Finding Your Garden Zone (USA)

I just entered my zip code here, and was able to print out a list of planting dates for common garden crops for both spring and fall.

Probably everyone knows this, but I forget from year to year, and I've moved from Idaho to Missouri last summer. Also, the maps do get updated from time to time.


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  • MaryRowe
    MaryRowe Posts: 736 ✭✭✭✭

    Right. I can remember the Zone 6 part because I got into a sort of an argument with an old duffer in the Lowe's garden shop the year the USDA upped us to 6 from 5--he insisted the zone were fixed and couldn't change..... But I can never remember the "a" or "b" part.

    The spring and fall planting guide they offer is very nice too, though I'm not sure I quite agree with all the dates, at least not on this little patch of land.

  • VermontCathy
    VermontCathy Posts: 1,980 ✭✭✭✭✭

    I think the a/b part is unneeded precision, and the exact boundaries of the zones are different at different data sources. Plus the zones can move over time.

    If you look at the zones suitable for particular perennial fruits, vegetables, or flowers, you'll notice that some zones naturally lump together. For example, it's very rare to see something advertised as growing in zone 6, but not zone 5.

    Very roughly, I would put most perennials in one of the following zone categories for outdoor gardening:

    Tropical: only grows in zone 9 - 10 (or higher)

    Warm-weather: grows in zone 7 - 8; probably will also grow in 9 -10

    Temperate: grows in zones 5 - 6, will also grow in 7 - 8, and quite possibly in 9 - 10

    Cool-weather: grows in zones 4 -7; may need chilling hours that make it less suitable for warmer zones

    Cold-weather tolerant: similar to 4 - 7 above, but also capable of growing in zone 3.

    9 and 10 are more similar to each other, and more different from zone 8.

    I can tell you from perusing catalogs that a LOT of stuff is available for zones 5 - 8, but it's harder to find things that will be happy in zone 4, and even harder for zone 3. At the other end, the fruits most suitable for zones 9 - 10 tend to be completely different families than those that dominate farther north.

    Bear in mind that none of this zone stuff applies to annuals. Zones are based on the lowest temperature normally reached in winter, so they don't necessarily predict length of frost-free growing period, summer daytime or nighttime temperatures, humidity, or rainfall.

    I have lived in zones 4, 7, and 9, and while I have only gardened in the first two, I have seen what both backyard growers, farmers, and botanical gardens tend to grow in each.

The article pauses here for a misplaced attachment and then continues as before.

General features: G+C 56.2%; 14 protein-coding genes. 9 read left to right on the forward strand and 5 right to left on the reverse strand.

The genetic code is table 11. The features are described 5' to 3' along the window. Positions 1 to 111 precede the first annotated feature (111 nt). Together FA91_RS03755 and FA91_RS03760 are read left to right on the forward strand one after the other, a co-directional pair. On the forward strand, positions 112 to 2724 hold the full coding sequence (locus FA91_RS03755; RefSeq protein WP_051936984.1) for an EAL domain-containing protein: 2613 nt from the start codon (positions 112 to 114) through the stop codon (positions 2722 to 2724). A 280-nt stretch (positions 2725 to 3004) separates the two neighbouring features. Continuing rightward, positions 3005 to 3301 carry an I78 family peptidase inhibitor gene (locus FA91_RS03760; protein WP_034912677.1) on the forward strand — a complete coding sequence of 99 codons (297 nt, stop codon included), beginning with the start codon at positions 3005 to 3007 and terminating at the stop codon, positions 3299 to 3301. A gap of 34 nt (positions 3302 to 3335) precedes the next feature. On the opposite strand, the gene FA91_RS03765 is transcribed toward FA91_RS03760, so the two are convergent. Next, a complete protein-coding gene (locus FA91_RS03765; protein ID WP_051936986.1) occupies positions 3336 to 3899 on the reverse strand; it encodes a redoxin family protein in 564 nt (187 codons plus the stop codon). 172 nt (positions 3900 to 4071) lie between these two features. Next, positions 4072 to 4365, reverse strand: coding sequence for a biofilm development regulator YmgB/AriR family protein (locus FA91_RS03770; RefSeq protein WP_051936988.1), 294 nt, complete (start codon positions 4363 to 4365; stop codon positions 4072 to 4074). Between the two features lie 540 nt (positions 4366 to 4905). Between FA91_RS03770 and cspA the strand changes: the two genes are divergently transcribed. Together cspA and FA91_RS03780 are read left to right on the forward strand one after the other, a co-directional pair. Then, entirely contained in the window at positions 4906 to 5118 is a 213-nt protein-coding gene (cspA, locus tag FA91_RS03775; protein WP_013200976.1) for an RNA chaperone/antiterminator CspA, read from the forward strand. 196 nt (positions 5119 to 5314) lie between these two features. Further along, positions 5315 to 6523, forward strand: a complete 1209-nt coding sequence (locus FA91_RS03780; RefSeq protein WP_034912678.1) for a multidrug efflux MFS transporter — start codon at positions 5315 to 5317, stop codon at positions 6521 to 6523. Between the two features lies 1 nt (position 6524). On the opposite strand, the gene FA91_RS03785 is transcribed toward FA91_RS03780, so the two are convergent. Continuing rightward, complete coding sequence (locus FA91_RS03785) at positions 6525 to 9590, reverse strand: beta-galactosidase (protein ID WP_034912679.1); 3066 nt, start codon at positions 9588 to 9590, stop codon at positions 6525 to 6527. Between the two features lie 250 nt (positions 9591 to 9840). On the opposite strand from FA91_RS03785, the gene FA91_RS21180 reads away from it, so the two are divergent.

• karenjanicki
    karenjanicki Posts: 961 ✭✭✭✭

    Cool! Thank you. Sometimes mine comes up 5b, others 6b. I'd like to know for sure.

  • happy-trails
    happy-trails Posts: 170 ✭✭✭

    Mary Linda Bittle, thank you for sharing. I like this one better than most I've seen. I see that you live in Missouri; have you ever been able to visit Baker Creek Heirloom Seed Co. in Mansfield? I'm sure it would be any gardener's "candy store." It is my dream to go... someday!

  • Linda Bittle
    Linda Bittle Posts: 1,515 ✭✭✭✭✭

    I haven't yet. I just moved back to my home state after living near Seattle for 10 years and then in Idaho for 4.

    It's on my list of places to visit!

  • lewis.mary.e
    lewis.mary.e Posts: 225 ✭✭✭

    Our zone is 4b. We've been trying to find "eating" pear trees and sweet cherry trees that will grow in our zone, but so far, no luck.

  • VermontCathy
    VermontCathy Posts: 1,980 ✭✭✭✭✭

    @lewis.mary.e If you find them, please post here to let us know about them.

    Have you looked into Rainier cherries? They are supposed to be sweet and grow in zones 4 - 7. I have no experience with them, but they are available from Willis Orchards.

  • Lisa K
    Lisa K Posts: 1,915 ✭✭✭✭✭
    edited March 2021

    Here is another link which also has links for Canada and other countries - Garden Hardiness Zone Maps - World Maps (backyardgardener.com)

  • dottile46
    dottile46 Posts: 437 ✭✭✭

    While we are in one zip code, we are in a different zone than the town the zip code belongs to. Being in the foothills of the Ozarks has a totally different set of challenges with the many microclimates. Our property, +/- 6 acres has 4 separate microclimates.

    I found this link that has the state maps that show the counties. If you know where in the county you are, you can look at the map and see your zone, or you can enter your zip code and go from there.

    https://planthardiness.ars.usda.gov/PHZMWeb/Default.aspx

  • kfoto
    kfoto Posts: 108 ✭✭✭

    I what think is really important is to drive around an see what is growing well, what type of terrain you have. We had some citrus groves move in and big weather fans were added. So now the plants we have that had frost issues no longer have that issue. There’s always something changing.

  • Cornelius
    Cornelius Posts: 872 ✭✭✭✭

    Thank you for sharing. I'm zone 7a (unfortunately I like growing the tropical stuff lol).